Generalized Information about Shingles
Shingles (Herpes zoster)  is a viral disease characterized by unilateral skin rashes with severe pain syndrome. The causative agent – the varicella zoster virus (Varicella zoster) of the herpesvirus family, at the first meeting with the body (often at a young age) causes typical chickenpox.
People who have previously had chickenpox  fall also develops the disease. Mostly people of the elderly and senile age can develop shingles, as well as people with weakened immunity: patients with leukemia, lymphogranulomatosis, neoplasms, receiving chemotherapy, long-term receiving corticosteroids and immuno-depressants. The infection is especially common in patients with acquired immunodeficiency syndrome.
Children who have not previously had chickenpox, upon contact with patients with shingles, develop a typical “chickenpox”. It has been proven that after the transferred chickenpox, the virus persists for many years in human nerve fibers, without causing any damage to human health. With a sharp weakening of local and general immunity, the activation of the virus may occur, and the infection manifests itself in the form of rashes in those skin areas for which the affected nerve is responsible. It is the participation of nerves in the development of the disease that causes a pronounced pain syndrome. In most cases, the intercostal nerves or the trigeminal nerve are affected.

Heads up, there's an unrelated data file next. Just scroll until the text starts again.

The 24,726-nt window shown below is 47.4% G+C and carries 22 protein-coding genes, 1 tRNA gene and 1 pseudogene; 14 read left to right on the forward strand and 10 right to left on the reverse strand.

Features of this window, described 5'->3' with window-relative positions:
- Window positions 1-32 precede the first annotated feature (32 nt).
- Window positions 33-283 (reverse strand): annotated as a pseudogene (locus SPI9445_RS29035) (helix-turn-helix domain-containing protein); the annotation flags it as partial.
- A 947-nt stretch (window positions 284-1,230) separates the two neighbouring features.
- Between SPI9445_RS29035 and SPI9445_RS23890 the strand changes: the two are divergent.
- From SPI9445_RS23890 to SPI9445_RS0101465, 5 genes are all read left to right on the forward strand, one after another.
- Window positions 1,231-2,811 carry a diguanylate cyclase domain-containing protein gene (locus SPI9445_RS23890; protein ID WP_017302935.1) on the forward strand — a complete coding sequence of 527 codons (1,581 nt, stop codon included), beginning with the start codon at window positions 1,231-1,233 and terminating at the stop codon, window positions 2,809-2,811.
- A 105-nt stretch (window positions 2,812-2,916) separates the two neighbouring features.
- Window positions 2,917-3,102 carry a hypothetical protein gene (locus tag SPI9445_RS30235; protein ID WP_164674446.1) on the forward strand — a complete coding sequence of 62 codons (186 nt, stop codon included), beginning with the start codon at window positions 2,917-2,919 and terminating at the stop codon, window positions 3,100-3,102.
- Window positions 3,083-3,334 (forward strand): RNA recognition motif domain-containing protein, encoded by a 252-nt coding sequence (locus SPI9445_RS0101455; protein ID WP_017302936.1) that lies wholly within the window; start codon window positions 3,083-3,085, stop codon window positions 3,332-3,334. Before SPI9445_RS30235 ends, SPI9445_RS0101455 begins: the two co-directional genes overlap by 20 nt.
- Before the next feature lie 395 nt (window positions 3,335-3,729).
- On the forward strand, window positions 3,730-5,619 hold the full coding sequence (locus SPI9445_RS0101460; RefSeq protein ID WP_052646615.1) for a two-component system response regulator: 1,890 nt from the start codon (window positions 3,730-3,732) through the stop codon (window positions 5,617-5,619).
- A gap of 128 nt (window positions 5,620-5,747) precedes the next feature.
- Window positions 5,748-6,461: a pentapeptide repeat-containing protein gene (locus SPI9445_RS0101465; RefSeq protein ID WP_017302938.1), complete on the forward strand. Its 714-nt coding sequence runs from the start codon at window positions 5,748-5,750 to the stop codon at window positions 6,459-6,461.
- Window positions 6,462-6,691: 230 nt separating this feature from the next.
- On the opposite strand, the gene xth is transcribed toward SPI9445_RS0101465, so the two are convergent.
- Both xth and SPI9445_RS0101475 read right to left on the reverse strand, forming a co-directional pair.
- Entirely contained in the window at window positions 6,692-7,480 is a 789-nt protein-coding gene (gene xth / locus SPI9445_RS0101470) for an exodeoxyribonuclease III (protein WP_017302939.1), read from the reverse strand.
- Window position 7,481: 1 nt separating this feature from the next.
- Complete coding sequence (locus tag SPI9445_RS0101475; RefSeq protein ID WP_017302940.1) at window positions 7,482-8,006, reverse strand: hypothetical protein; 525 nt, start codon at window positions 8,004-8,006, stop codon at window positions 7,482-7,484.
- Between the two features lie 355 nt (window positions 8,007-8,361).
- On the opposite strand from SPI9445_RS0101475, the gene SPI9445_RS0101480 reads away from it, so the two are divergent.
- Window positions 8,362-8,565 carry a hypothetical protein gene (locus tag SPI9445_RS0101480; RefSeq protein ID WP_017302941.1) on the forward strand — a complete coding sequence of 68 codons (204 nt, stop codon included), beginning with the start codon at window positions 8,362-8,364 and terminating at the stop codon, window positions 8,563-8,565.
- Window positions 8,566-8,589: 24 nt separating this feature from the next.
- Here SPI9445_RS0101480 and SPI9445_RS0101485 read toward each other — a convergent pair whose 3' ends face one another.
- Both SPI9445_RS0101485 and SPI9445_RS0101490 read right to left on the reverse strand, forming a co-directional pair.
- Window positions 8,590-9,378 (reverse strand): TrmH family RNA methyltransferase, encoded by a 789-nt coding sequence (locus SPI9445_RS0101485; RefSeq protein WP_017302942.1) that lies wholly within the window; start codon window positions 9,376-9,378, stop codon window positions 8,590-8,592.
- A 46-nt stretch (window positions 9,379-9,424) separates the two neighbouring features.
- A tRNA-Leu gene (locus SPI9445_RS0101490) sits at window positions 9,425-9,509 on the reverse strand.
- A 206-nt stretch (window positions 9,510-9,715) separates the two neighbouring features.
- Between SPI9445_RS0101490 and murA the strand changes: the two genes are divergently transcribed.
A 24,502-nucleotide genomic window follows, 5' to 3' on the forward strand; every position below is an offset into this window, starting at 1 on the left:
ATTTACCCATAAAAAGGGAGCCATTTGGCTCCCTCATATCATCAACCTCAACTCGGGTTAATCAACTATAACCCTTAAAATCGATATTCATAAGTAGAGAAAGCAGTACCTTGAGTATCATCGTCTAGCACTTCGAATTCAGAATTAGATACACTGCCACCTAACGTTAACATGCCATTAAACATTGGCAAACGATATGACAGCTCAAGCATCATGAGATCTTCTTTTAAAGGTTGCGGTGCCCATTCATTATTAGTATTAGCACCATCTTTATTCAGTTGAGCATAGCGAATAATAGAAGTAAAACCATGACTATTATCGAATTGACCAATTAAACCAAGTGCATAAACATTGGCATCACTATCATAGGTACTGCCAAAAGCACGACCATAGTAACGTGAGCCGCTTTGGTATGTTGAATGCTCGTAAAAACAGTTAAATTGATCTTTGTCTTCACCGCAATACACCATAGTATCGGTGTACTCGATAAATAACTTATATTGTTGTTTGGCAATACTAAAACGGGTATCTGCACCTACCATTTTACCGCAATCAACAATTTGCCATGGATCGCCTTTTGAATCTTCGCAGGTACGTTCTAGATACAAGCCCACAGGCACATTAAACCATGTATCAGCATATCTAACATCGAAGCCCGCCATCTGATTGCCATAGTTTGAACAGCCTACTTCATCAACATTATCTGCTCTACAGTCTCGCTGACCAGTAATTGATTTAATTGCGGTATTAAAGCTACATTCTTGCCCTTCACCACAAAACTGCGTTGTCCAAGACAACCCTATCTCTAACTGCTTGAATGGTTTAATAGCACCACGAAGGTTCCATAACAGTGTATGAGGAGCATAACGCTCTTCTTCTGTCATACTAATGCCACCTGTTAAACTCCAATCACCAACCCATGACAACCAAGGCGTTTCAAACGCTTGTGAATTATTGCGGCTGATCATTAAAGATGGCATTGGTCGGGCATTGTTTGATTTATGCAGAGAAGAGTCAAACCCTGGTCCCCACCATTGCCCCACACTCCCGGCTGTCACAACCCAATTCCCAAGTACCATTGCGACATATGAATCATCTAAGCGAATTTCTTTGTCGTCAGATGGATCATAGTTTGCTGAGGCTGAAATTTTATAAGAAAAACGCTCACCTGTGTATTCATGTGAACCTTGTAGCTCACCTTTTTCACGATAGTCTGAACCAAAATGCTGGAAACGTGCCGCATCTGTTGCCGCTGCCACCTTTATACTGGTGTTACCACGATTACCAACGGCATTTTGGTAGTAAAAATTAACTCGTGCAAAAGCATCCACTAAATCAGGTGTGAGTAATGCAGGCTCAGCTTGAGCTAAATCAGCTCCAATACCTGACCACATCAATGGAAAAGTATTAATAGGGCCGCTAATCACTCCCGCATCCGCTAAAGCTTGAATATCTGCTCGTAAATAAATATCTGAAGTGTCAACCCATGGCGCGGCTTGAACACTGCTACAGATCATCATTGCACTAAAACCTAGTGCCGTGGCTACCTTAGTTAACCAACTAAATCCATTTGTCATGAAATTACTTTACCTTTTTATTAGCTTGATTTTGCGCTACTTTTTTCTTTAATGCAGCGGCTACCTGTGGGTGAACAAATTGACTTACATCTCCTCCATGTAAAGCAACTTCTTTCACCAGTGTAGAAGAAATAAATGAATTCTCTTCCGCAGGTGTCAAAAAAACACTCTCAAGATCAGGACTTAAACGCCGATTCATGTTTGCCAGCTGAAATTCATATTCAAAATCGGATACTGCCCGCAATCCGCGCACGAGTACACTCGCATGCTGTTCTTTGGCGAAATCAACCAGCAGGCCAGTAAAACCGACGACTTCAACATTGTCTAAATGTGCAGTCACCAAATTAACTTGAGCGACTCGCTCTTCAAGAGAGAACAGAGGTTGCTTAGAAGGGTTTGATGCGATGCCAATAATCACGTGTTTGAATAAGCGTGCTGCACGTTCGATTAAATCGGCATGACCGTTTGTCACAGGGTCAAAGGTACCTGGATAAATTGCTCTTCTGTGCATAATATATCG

A characteristic feature of herpes zoster is one-sided lesion. Depending on the localization of nerve damage, the following conditions may develop: